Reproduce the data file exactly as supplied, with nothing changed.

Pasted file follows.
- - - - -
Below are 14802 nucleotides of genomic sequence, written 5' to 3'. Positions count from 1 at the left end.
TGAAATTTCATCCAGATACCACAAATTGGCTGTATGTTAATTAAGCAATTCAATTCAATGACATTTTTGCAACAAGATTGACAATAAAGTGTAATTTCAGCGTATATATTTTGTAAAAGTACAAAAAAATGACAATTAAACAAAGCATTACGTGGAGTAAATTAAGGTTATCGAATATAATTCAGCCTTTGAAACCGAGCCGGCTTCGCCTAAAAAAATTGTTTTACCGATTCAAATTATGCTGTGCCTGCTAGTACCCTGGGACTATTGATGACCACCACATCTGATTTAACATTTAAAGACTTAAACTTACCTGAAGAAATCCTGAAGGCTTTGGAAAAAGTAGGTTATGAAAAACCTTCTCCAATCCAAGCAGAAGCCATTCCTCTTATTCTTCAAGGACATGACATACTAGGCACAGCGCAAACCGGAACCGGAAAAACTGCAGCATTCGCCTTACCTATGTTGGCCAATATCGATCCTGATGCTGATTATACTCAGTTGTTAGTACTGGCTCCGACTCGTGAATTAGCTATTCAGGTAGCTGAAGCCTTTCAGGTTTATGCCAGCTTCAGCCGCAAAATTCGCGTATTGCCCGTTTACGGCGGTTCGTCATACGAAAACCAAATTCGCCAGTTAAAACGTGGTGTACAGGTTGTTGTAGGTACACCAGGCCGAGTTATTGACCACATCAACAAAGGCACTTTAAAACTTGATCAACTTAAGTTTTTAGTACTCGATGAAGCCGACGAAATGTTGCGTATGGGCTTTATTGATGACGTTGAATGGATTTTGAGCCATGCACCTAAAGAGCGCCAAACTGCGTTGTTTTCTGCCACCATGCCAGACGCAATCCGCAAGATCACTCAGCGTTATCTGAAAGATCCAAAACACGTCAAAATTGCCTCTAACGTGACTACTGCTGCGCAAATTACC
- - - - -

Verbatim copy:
Below are 14802 nucleotides of genomic sequence, written 5' to 3'. Positions count from 1 at the left end.
TGAAATTTCATCCAGATACCACAAATTGGCTGTATGTTAATTAAGCAATTCAATTCAATGACATTTTTGCAACAAGATTGACAATAAAGTGTAATTTCAGCGTATATATTTTGTAAAAGTACAAAAAAATGACAATTAAACAAAGCATTACGTGGAGTAAATTAAGGTTATCGAATATAATTCAGCCTTTGAAACCGAGCCGGCTTCGCCTAAAAAAATTGTTTTACCGATTCAAATTATGCTGTGCCTGCTAGTACCCTGGGACTATTGATGACCACCACATCTGATTTAACATTTAAAGACTTAAACTTACCTGAAGAAATCCTGAAGGCTTTGGAAAAAGTAGGTTATGAAAAACCTTCTCCAATCCAAGCAGAAGCCATTCCTCTTATTCTTCAAGGACATGACATACTAGGCACAGCGCAAACCGGAACCGGAAAAACTGCAGCATTCGCCTTACCTATGTTGGCCAATATCGATCCTGATGCTGATTATACTCAGTTGTTAGTACTGGCTCCGACTCGTGAATTAGCTATTCAGGTAGCTGAAGCCTTTCAGGTTTATGCCAGCTTCAGCCGCAAAATTCGCGTATTGCCCGTTTACGGCGGTTCGTCATACGAAAACCAAATTCGCCAGTTAAAACGTGGTGTACAGGTTGTTGTAGGTACACCAGGCCGAGTTATTGACCACATCAACAAAGGCACTTTAAAACTTGATCAACTTAAGTTTTTAGTACTCGATGAAGCCGACGAAATGTTGCGTATGGGCTTTATTGATGACGTTGAATGGATTTTGAGCCATGCACCTAAAGAGCGCCAAACTGCGTTGTTTTCTGCCACCATGCCAGACGCAATCCGCAAGATCACTCAGCGTTATCTGAAAGATCCAAAACACGTCAAAATTGCCTCTAACGTGACTACTGCTGCGCAAATTACC